Reading/Interest Level: Intermediate, Young Adult
Author: Jimmy Cajoleas
Goldeline by Jimmy Cajoleas is best described as a fairy tale cross between Robin Hood and The Scarlet Letter. Goldeline, the orphaned daughter of a witch, lives out in the woods with a group of bandits. Gruff, the leader, has adopted her and raised her to help him rob people. Goldeline is constantly plagued by fears of The Preacher, the man who had her mother burned as a witch. Everything changes when Goldeline discovers a boy about her age hidden in the coach while on a job. On an impulse, she decides to keep him hidden and save him. Everything goes wrong though when he discovers she is a bandit and reports them to the townspeople nearby. The Preacher and his men raid the hideout, and Goldie barely escapes, taking the boy, Tommy with her. The two become close as they struggle through the forest trying to find a safe place. Goldeline also begins to learn about the magic that is inside of her. In a final showdown with The Preacher, she harnesses her magic to save the people who have helped her.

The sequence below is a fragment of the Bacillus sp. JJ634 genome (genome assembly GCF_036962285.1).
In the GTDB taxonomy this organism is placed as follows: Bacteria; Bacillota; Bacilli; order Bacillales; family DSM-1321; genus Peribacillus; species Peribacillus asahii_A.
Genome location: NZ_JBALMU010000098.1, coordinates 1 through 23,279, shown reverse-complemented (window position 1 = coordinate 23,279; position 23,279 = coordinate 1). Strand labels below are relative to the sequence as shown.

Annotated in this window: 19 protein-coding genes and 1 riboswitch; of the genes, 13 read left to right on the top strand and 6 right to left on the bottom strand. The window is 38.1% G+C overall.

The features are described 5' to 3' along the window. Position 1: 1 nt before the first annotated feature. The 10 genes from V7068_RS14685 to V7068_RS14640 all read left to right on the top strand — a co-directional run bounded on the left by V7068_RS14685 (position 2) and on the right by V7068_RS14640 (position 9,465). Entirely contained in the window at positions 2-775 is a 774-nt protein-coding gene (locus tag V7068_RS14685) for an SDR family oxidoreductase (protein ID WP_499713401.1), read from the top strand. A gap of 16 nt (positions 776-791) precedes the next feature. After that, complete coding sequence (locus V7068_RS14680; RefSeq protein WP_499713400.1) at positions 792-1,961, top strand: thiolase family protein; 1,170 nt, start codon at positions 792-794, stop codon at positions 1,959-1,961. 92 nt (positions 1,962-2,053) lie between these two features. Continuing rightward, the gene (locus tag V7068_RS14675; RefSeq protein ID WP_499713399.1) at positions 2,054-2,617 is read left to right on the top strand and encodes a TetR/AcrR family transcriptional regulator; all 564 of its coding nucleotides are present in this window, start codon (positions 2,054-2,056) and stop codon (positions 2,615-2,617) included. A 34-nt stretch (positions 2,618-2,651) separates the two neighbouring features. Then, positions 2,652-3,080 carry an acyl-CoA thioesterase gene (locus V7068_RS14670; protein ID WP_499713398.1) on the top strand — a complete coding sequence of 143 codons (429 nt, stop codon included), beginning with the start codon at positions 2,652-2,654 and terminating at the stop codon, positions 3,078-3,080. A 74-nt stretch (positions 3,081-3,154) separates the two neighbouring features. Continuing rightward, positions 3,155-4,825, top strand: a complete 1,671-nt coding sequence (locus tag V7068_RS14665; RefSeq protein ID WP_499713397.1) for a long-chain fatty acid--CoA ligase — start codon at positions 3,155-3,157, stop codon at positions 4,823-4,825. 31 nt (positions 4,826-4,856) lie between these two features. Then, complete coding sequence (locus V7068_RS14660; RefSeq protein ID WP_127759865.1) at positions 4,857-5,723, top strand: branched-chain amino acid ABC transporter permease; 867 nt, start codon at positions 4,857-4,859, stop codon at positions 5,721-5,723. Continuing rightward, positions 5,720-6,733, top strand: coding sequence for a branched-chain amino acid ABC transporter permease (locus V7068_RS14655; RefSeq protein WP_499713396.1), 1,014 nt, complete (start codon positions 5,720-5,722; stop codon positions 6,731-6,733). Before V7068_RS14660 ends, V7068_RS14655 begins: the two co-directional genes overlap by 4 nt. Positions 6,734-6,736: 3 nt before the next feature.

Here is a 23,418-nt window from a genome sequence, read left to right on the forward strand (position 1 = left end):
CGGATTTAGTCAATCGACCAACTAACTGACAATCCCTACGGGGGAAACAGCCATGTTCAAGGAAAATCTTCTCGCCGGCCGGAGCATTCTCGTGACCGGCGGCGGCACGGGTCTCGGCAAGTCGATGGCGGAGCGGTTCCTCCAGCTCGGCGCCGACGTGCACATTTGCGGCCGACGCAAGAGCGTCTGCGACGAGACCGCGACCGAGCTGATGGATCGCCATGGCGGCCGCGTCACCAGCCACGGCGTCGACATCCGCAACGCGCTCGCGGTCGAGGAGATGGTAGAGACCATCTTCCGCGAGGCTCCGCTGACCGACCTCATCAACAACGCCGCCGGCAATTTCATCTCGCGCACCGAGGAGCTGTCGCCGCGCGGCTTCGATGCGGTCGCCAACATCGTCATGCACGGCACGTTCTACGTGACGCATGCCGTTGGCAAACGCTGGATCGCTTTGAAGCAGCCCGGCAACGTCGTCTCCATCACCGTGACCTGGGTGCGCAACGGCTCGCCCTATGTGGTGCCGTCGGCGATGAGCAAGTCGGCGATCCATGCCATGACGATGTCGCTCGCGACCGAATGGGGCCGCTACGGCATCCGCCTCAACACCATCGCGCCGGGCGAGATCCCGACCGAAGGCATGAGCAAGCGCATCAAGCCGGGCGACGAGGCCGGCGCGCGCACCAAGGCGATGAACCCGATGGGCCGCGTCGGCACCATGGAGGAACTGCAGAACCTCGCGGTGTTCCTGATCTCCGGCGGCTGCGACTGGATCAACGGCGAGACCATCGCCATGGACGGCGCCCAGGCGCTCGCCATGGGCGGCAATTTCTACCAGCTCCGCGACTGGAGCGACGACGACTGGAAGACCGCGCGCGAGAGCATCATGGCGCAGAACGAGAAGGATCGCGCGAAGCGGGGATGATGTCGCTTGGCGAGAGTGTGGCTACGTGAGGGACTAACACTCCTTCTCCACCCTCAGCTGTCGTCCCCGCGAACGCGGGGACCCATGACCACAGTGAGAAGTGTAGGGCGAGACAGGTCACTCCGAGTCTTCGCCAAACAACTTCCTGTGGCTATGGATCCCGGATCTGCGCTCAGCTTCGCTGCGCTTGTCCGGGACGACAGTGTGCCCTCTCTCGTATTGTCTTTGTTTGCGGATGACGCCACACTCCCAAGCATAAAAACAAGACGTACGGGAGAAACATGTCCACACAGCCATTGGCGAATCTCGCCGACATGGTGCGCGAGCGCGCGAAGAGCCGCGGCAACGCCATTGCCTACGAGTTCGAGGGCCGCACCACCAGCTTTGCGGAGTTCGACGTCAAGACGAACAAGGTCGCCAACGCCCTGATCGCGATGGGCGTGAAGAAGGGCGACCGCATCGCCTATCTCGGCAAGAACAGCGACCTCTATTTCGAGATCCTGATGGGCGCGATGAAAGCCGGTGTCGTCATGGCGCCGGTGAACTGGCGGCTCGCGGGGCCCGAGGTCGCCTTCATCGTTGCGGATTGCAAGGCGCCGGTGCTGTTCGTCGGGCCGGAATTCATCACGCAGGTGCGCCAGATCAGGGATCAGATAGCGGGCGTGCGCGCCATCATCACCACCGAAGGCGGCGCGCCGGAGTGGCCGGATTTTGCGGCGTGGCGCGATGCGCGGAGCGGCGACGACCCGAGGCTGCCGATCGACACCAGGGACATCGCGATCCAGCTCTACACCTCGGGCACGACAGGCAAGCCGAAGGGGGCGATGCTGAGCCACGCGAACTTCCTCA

This story is an imaginative mix of fantasy and southern charm. Cajoleas, raised in Jackson, Mississippi, has obviously brought in a lot of his Southern upbringing to the story, particularly with Goldeline and her speech patterns. The novel also has a constant theme of good vs. evil, but challenges what the definitions of good and evil are. Goldeline is the daughter of a witch, condemned for being evil, however her mother always helped people with magical remedies to their illnesses. Meanwhile, The Preacher is supposed to be a holy man, however his motivations are built on hate and bitterness for being rejected by Goldeline's mother. Another internal struggle of Goldeline is to find home and family. In the end, she decides that, for now, home is within herself and who she is. Overall, it is a magical story with many turns that leads to an enjoyable narrative.